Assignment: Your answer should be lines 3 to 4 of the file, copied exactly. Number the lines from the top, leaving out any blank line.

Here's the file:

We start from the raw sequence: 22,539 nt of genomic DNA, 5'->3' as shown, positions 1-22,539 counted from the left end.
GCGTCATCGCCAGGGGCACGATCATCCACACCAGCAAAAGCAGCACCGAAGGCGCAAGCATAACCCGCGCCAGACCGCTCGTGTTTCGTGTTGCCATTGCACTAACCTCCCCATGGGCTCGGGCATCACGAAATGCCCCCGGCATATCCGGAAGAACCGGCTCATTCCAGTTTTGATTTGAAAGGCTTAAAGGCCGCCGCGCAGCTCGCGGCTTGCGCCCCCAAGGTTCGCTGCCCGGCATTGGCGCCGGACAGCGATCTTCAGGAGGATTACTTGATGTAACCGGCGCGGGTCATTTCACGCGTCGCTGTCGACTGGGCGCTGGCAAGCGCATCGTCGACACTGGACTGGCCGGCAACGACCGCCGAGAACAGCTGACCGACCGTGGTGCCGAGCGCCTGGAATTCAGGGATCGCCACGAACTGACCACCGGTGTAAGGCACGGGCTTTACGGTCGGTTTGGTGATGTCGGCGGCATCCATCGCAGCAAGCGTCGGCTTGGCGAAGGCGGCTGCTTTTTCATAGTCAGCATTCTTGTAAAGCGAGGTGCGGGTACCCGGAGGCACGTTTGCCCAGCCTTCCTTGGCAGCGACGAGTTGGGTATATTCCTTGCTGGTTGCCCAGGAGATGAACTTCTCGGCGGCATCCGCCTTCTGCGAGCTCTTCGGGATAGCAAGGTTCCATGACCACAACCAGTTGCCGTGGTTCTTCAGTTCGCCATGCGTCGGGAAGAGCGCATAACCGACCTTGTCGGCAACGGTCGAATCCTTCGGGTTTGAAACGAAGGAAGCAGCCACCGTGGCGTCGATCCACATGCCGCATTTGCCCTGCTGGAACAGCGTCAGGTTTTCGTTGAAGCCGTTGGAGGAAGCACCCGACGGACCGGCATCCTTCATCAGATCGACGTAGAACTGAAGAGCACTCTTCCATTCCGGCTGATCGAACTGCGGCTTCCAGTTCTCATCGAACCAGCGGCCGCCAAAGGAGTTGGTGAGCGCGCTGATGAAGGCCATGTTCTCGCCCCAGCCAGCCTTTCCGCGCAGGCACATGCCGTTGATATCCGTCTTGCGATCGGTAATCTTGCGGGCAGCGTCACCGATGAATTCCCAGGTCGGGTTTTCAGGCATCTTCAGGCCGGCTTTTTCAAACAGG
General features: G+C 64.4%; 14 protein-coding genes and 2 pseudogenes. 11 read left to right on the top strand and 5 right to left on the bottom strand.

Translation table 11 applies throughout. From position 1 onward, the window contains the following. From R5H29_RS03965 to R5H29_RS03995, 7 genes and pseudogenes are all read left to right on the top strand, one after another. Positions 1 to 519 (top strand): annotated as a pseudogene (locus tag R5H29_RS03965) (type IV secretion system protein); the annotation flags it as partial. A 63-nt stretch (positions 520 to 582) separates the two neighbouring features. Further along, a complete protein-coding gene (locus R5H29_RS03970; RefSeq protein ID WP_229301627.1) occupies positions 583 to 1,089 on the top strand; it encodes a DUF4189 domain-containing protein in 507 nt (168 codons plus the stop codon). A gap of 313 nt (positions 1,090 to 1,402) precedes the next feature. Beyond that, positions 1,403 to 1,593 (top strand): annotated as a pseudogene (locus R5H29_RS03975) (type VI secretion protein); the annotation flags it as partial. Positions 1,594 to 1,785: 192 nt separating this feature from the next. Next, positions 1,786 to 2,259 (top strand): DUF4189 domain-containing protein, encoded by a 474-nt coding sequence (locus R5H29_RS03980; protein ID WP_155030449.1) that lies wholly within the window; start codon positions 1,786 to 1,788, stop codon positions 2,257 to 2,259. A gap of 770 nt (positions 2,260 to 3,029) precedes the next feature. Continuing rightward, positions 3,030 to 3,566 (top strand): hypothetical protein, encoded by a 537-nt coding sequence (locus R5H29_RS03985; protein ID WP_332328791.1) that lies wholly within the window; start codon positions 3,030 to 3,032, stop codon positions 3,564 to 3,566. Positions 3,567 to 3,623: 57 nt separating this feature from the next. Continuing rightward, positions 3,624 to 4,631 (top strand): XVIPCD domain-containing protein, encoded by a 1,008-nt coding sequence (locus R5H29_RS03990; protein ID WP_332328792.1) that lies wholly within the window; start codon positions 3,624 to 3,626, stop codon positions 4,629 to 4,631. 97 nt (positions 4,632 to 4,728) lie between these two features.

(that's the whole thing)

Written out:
General features: G+C 64.4%; 14 protein-coding genes and 2 pseudogenes. 11 read left to right on the top strand and 5 right to left on the bottom strand.

Translation table 11 applies throughout. From position 1 onward, the window contains the following. From R5H29_RS03965 to R5H29_RS03995, 7 genes and pseudogenes are all read left to right on the top strand, one after another. Positions 1 to 519 (top strand): annotated as a pseudogene (locus tag R5H29_RS03965) (type IV secretion system protein); the annotation flags it as partial. A 63-nt stretch (positions 520 to 582) separates the two neighbouring features. Further along, a complete protein-coding gene (locus R5H29_RS03970; RefSeq protein ID WP_229301627.1) occupies positions 583 to 1,089 on the top strand; it encodes a DUF4189 domain-containing protein in 507 nt (168 codons plus the stop codon). A gap of 313 nt (positions 1,090 to 1,402) precedes the next feature. Beyond that, positions 1,403 to 1,593 (top strand): annotated as a pseudogene (locus R5H29_RS03975) (type VI secretion protein); the annotation flags it as partial. Positions 1,594 to 1,785: 192 nt separating this feature from the next. Next, positions 1,786 to 2,259 (top strand): DUF4189 domain-containing protein, encoded by a 474-nt coding sequence (locus R5H29_RS03980; protein ID WP_155030449.1) that lies wholly within the window; start codon positions 1,786 to 1,788, stop codon positions 2,257 to 2,259. A gap of 770 nt (positions 2,260 to 3,029) precedes the next feature. Continuing rightward, positions 3,030 to 3,566 (top strand): hypothetical protein, encoded by a 537-nt coding sequence (locus R5H29_RS03985; protein ID WP_332328791.1) that lies wholly within the window; start codon positions 3,030 to 3,032, stop codon positions 3,564 to 3,566. Positions 3,567 to 3,623: 57 nt separating this feature from the next. Continuing rightward, positions 3,624 to 4,631 (top strand): XVIPCD domain-containing protein, encoded by a 1,008-nt coding sequence (locus R5H29_RS03990; protein ID WP_332328792.1) that lies wholly within the window; start codon positions 3,624 to 3,626, stop codon positions 4,629 to 4,631. 97 nt (positions 4,632 to 4,728) lie between these two features.